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Like I said, I understand it can't be perfect. I just wish it would stretch the image linearly, rather than an exponential increase of distortion from the center to the edges.

 

I understand that zooming in will reduce distortion, but given I sit 2 feet from a 34" curved screen, that feels much too claustrophobic.

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-Move the default view as far back as possible.

-Set max FOV to 104 (or reduce the saturation in the zoom axis to something tolerable)

 

EDIT: 104 is what I use with a 16:9 monitor. So play with your settings to see what you like. It may be easier to adjust the saturation of the zoom axis because you dont have to leave the game and go into LUA files.

 

 

Also, I've seen other flights sims where the edge distortion isn't nearly as bad at the same FOV.. I understand the logic presented here as to why this occurs, but never the less the effect isn't noticeable as much with the other sim.. IDK why..


Edited by Beamscanner
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As Scotty might say, 'Ye cannae change the laws of physics'

 

 

https://epxx.co/artigos/pinhole_en.html

 

 

Basically, it's perfectly normal and can't really be avoided, unless you get a rift.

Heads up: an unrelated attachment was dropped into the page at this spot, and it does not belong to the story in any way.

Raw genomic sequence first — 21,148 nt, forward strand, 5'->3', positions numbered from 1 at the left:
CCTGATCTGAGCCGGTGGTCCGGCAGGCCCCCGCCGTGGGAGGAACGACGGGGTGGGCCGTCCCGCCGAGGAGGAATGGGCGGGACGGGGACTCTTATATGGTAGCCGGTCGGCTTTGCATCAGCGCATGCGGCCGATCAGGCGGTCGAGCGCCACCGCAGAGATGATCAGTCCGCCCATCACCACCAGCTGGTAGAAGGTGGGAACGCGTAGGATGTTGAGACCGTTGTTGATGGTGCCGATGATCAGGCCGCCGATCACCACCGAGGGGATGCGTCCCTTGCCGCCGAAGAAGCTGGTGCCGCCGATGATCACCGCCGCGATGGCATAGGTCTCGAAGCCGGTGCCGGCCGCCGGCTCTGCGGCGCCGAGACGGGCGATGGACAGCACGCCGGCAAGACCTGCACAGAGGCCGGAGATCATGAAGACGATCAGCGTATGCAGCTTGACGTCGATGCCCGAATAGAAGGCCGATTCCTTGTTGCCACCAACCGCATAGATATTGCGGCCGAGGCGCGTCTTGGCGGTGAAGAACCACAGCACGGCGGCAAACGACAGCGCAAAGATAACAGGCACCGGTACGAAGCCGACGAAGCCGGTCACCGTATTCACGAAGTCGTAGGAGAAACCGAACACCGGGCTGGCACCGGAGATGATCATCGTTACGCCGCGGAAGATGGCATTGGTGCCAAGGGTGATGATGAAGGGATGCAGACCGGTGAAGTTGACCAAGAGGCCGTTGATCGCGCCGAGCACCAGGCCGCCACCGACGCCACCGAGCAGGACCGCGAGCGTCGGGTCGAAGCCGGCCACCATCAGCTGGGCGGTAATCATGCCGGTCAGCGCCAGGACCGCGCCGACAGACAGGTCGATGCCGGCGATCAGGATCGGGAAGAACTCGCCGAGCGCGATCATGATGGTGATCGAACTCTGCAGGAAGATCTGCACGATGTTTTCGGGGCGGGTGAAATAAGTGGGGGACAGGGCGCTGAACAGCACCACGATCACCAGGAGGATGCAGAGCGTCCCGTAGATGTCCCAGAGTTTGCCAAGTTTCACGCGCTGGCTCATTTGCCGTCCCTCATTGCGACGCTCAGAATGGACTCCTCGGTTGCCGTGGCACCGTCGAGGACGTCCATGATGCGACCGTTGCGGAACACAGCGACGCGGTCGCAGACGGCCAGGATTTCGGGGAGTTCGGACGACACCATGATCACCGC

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Interesting topic indeed.

I've been researching this a while ago, I found this good read on the subject:

 

Reducing stretch in high-FOV games using barrel distortion

 

Right now the 3D engine we have does not (I think) offer such camera type / transform but maybe in the future...

 

WebGL sample from the same article

 

Pictures from the article:

lensdistortion_idealdistance-232x275.gif

lensdistortion_off-275x154.jpg

lensdistortion_full-275x154.jpg


Edited by PiedDroit
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Interesting topic indeed.

I've been researching this a while ago, I found this good read on the subject:

 

Reducing stretch in high-FOV games using barrel distortion

 

Right now the 3D engine we have does not (I think) offer such camera type / transform but maybe in the future...

 

WebGL sample from the same article

 

Pictures from the article:

lensdistortion_idealdistance-232x275.gif

lensdistortion_off-275x154.jpg

lensdistortion_full-275x154.jpg

 

I’ve wanted such a feature in DCS for a while now.

 

Barrel distortion is used in DCS for VR though I think it is performed using the Oculus SDK. I’m not sure if that same method could be applied for monitors though. It would be a amazing for those of us with 21:9 curved ultrawide displays.

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I’ve wanted such a feature in DCS for a while now.

 

Barrel distortion is used in DCS for VR though I think it is performed using the Oculus SDK. I’m not sure if that same method could be applied for monitors though. It would be a amazing for those of us with 21:9 curved ultrawide displays.

 

It has to be provided by the graphics engine, I assume that doing such transformation after rendering is quite costly in terms of processing power.

Or maybe it's not that costly, but it still has to be applied after rendering. Which means new software development.

 

The day graphics API (DirectX) and 3D game engines will be able to render pictures directly with barrel transform applied then it will be possible to add this even for monitors quite easily.

 

Good thing is that VR is pushing us right in that direction :thumbup: